This is the first of a multi-post series on health care (I’m projecting four right now). This has been inspired by the passage of Democare, of course, and the reaction to it, including several conversations and emails I’ve shared with many of my friends. In this part, I will examine how we view health care as a whole, and why it is so badly mistaken.
First, let’s remember what health care is: it is a service, like any other good or service in the economy. Now, it may be more valued than other goods, but that does not mean the laws of microeconomics suddenly cease to apply. Yet politicians and pundits across the spectrum seem to have forgetten this fact. Why?
The reason is the classic danger to every republic: the tyranny of the majority. The best example of this (other than health care) is rent control, where the focus on the small minority of landowners in urban areas has led to the tenant majority demanding price ceilings for rents. Nearly every American city adopted rent control of some form during the first half of the twentieth century. A few have since discarded it. New York remains infamous for the myraid regulations that have come with “rent stabilization.”
What was forgotten in the discussion was this: in any market – grocers, restauranteurs, toy sellers, clothiers (for lack of a better word), dry cleaners, barbers/stylists, etc. - the suppliers are a small minority, yet no one talks about price ceilings in those markets. What makes rent different is that housing is a good that everyone “consumes” (for lack of a better word) continuously. Thus, the consumers dominate the discussion.
It’s exactly like that with health care; Americans “consume” it, and their employers (for the most part) pay for it. Thus we have the situation where the 83-84% of the economy not involved health care considers it a “cost” and a “drag” on their business.
This situation has led the majority (non-health-care firms and individuals) to blame the minority (health care providers and insurers) for over two decades. In the 1980s, it was doctors; in the 1990s, it was doctors and health insurance firms. In this decade, it has been health insurance firms and pharmaceutical companies. In every case, however, the discussion avoided basic economic theory in favor of scoring political points. Even Republicans and conservative lunged for personal-injury lawyers to blame.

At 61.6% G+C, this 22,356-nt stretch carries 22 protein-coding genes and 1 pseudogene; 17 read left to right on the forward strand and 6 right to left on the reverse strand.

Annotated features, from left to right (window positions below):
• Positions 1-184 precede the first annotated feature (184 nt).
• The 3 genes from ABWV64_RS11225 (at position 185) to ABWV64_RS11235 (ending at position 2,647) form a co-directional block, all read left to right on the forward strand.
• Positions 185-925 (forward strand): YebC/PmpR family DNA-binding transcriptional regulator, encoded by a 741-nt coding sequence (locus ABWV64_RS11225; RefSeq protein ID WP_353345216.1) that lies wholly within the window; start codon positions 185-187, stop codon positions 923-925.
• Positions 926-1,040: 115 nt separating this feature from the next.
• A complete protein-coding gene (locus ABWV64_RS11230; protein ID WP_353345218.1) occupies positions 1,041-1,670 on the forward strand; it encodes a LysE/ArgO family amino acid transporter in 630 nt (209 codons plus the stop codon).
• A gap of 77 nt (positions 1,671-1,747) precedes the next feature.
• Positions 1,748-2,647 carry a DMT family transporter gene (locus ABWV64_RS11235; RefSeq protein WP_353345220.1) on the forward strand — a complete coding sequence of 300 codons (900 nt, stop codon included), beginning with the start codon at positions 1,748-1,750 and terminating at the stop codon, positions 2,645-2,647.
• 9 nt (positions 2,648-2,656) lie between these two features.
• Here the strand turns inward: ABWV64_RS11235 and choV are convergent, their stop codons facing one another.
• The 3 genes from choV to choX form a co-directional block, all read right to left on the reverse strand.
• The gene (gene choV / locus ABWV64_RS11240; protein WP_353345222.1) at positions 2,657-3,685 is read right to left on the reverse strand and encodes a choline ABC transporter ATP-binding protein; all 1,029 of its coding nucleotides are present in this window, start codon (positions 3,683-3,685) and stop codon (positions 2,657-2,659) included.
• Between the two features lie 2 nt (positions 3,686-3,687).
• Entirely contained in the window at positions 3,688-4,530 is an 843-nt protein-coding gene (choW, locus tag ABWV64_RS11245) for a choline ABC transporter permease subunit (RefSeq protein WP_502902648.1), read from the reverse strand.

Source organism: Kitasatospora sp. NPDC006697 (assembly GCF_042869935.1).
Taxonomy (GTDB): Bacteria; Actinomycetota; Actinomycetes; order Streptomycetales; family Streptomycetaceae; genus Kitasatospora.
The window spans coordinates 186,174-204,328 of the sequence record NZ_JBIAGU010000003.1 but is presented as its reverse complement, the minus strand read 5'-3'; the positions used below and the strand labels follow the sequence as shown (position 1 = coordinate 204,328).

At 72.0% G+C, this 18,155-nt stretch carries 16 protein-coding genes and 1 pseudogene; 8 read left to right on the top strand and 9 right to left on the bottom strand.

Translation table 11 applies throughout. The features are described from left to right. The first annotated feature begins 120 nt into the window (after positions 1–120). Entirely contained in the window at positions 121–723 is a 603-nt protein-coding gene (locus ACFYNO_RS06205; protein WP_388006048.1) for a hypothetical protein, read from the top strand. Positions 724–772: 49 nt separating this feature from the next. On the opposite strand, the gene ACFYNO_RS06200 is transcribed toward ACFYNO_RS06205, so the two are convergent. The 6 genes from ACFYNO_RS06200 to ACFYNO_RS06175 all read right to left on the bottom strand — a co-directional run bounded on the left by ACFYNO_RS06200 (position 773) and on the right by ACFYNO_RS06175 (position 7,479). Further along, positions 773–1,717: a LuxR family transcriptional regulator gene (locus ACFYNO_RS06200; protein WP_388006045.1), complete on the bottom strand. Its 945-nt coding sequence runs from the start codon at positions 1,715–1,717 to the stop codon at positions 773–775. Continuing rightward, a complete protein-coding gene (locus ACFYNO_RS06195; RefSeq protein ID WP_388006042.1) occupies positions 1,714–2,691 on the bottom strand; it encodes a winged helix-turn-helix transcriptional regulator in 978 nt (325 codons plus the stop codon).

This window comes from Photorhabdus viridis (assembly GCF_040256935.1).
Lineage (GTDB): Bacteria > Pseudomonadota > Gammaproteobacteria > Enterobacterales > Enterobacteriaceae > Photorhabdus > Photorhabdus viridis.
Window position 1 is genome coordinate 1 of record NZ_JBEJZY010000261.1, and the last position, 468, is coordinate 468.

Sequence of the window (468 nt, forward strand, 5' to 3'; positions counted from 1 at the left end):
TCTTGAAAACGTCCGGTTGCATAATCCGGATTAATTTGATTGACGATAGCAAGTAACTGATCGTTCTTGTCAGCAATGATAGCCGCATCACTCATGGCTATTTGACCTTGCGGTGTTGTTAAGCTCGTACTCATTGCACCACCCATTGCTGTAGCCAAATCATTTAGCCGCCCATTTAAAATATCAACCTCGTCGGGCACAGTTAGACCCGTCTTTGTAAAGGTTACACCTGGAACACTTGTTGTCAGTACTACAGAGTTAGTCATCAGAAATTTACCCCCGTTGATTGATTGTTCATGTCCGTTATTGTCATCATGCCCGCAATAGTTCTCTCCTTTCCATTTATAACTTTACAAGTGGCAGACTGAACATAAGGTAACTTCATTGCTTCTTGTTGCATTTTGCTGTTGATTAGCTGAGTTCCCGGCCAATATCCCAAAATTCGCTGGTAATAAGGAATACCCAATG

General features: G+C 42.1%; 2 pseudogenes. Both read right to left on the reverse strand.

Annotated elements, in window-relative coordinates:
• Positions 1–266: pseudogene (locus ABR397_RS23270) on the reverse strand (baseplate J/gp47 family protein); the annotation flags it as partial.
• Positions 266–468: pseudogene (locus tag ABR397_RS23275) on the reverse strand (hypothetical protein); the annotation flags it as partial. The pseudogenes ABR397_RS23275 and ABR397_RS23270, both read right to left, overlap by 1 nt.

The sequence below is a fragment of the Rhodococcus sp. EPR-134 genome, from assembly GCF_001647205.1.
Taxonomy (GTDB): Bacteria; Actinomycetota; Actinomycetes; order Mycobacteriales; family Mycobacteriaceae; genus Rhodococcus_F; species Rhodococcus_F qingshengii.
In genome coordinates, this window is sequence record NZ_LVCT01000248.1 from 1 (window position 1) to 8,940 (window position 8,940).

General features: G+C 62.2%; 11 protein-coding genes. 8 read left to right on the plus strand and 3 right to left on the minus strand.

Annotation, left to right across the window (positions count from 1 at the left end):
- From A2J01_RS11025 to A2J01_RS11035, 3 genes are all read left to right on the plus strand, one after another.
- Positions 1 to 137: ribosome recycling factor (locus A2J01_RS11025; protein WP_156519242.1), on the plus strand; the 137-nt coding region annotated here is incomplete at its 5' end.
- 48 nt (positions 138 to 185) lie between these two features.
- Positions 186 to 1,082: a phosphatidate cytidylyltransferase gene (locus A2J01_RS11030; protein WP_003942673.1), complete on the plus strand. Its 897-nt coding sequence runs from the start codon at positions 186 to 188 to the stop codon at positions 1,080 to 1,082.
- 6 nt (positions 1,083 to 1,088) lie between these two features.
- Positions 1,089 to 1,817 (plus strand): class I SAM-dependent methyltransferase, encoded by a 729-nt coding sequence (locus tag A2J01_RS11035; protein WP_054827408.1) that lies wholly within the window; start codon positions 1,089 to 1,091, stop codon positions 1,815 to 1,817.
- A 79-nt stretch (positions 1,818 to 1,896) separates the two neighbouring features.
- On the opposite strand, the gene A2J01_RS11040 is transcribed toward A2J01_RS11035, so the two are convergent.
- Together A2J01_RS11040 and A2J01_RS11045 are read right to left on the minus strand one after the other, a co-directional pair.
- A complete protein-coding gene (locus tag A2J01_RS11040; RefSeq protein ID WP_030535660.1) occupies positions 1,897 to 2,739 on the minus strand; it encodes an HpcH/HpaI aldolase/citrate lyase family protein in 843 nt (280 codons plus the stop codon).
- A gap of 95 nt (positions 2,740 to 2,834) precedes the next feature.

Before we can look at any of these groups, however, we need to look at what happened to the health care market in recent years. To do that, we need to look at not just the cost of health care (which can be found in the NHE Summary including share of GDP file on this page), but also the price of health care (which the Bureau of Labor Statistics has), from which we can calculate the quantity of health care consumed.
So what did we find? Well, going back to 1960, health care prices have risen by more than 6% a year, but Americans consume over four times as much health care now as we did then (2.5 times per capita). Looking back to 1994, health care inflation actually falls to an average of less then 4.4% annually, while Americans consumed 34% more health care (18% more per capita) than that year.
So, the rising cost of health care has two causes. Prices have risen, but Americans have also consumed more health care over time. The basic rules of supply and demand tells us that when this happens – demand is gaining faster than supply.
One of the implications of this – that health care is more expensive – is obvious, and well known for some time. What is not discussed as much is this: health care is a major industry in America, and a growing one. In fact, if the cost were not felt by everyone else in the economy in one form or another, odds are health care would be considered one of the crown jewels of the American economy, to be celebrated instead of pilloried.
Instead, because health care is seen far too often in political terms instead of economic terms, the tyranny of the majority has sicked government regulation and subsidies on the health care market. While Democare has quickly become the best-known and least-liked of these government interventions, government was sticking its nose into health care long before last Sunday, with predictably bad results. I’ll discuss those results in Part 2.
Cross-posted to VV